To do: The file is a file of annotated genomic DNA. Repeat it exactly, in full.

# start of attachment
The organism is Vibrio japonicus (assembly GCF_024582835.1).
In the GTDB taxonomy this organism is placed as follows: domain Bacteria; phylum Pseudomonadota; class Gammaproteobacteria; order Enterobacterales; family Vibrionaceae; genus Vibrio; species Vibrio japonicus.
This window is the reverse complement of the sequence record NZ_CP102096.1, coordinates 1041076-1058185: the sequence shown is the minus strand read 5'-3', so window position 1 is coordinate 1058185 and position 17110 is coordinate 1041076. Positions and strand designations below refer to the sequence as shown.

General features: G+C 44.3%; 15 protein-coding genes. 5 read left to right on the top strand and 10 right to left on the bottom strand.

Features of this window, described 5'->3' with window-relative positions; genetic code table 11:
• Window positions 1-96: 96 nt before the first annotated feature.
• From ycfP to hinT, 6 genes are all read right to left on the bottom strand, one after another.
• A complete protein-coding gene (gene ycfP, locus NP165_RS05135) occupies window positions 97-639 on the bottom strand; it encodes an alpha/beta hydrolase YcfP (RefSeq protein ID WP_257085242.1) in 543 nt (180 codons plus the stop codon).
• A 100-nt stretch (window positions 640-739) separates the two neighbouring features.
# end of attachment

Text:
The organism is Vibrio japonicus (assembly GCF_024582835.1).
In the GTDB taxonomy this organism is placed as follows: domain Bacteria; phylum Pseudomonadota; class Gammaproteobacteria; order Enterobacterales; family Vibrionaceae; genus Vibrio; species Vibrio japonicus.
This window is the reverse complement of the sequence record NZ_CP102096.1, coordinates 1041076-1058185: the sequence shown is the minus strand read 5'-3', so window position 1 is coordinate 1058185 and position 17110 is coordinate 1041076. Positions and strand designations below refer to the sequence as shown.

General features: G+C 44.3%; 15 protein-coding genes. 5 read left to right on the top strand and 10 right to left on the bottom strand.

Features of this window, described 5'->3' with window-relative positions; genetic code table 11:
• Window positions 1-96: 96 nt before the first annotated feature.
• From ycfP to hinT, 6 genes are all read right to left on the bottom strand, one after another.
• A complete protein-coding gene (gene ycfP, locus NP165_RS05135) occupies window positions 97-639 on the bottom strand; it encodes an alpha/beta hydrolase YcfP (RefSeq protein ID WP_257085242.1) in 543 nt (180 codons plus the stop codon).
• A 100-nt stretch (window positions 640-739) separates the two neighbouring features.